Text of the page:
Indiana: Rodney Miller admitted to absconding from the Henryville Correctional Unit in December 2015, but, despite indisputable facts, on July 1, 2016 a jury found him not guilty of the charge of felony escape. Surveillance video captured Miller leaving the facility and he was found 90 miles away from the prison with his girlfriend, who was later charged in connection with the escape. In court, Miller’s attorney explained that his client had absconded to try to prevent his girlfriend, who was pregnant with his child, from having an abortion. The jury accepted Miller’s defense of crime under duress after only 30 minutes of deliberation.
Indiana: Two groups of ordinary people agreed to give up their freedom to participate in two seasons of an experimental reality TV show on the A&E network called “60 Days In.” The volunteers went undercover as prisoners inside the Clark County Jail in Jeffersonville, Indiana; their true identities were concealed from both prisoners and jail staff on the premise that a TV show was being filmed about first-time prisoners. Several guards were fired due to corruption exposed by the program. A&E paid the county $60,000 to make the series, and Sheriff Jamey Noel told Business Insider on March 10, 2016 that the money would be spent on improved training, a body scanner and an updated camera system at the jail.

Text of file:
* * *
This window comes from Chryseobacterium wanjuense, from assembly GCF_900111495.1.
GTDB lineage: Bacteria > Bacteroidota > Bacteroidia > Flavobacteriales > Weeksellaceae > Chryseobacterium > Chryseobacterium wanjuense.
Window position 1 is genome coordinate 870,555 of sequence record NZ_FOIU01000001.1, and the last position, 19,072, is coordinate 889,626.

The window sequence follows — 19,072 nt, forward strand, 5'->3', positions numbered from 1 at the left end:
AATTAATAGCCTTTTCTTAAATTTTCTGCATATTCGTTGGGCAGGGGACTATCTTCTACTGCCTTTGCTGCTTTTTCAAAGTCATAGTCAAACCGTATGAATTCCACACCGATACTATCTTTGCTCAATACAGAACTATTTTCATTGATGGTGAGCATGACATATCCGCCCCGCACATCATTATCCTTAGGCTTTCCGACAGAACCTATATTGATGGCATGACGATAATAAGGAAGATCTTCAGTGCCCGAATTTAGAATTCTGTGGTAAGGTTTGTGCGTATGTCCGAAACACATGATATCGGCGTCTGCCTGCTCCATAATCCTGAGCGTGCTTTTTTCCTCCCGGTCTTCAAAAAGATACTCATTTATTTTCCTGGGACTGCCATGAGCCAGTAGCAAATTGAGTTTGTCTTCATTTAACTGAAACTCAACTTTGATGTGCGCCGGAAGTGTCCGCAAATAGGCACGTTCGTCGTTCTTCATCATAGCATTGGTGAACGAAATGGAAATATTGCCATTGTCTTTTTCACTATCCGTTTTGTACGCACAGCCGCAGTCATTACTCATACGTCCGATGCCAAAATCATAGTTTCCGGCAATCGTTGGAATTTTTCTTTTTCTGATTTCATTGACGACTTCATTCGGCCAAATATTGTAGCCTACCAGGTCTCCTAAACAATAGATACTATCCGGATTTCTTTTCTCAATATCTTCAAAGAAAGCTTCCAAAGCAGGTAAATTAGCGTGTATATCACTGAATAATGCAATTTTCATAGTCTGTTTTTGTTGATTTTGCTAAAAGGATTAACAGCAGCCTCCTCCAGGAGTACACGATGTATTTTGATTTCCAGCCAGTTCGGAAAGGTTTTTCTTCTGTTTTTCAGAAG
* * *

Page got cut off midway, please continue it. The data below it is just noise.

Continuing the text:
Kansas: On July 5, 2016, a part-time Cowley County transportation guard let prisoner Trevor Michael Long, 20, out of a transport van twice – and Long ran away twice. The first time the guard caught up with him and convinced him to re-enter the van. The second time that Long fled, after the guard had removed his handcuffs, he was not captured until the next day. Once apprehended, Long was booked into the Butler County Jail for aggravated escape.
Kansas: In May 2012, Rachel Hammers, a 32-year-old widowed mother of four, died inside the Douglas County Jail due to seizures caused by alcohol withdrawal, despite the fact that she had anticipated going through withdrawal and sought medical attention prior to being booked into the jail on a parole violation. Her father, Joe Harvey, filed a $1.35 million lawsuit against the county and more than a dozen other defendants, claiming six points of fault that led to his daughter’s death. On August 22, 2016, medical experts testified as to the possible cause of Hammers’ death; a jury trial in the case is scheduled for October 23, 2017.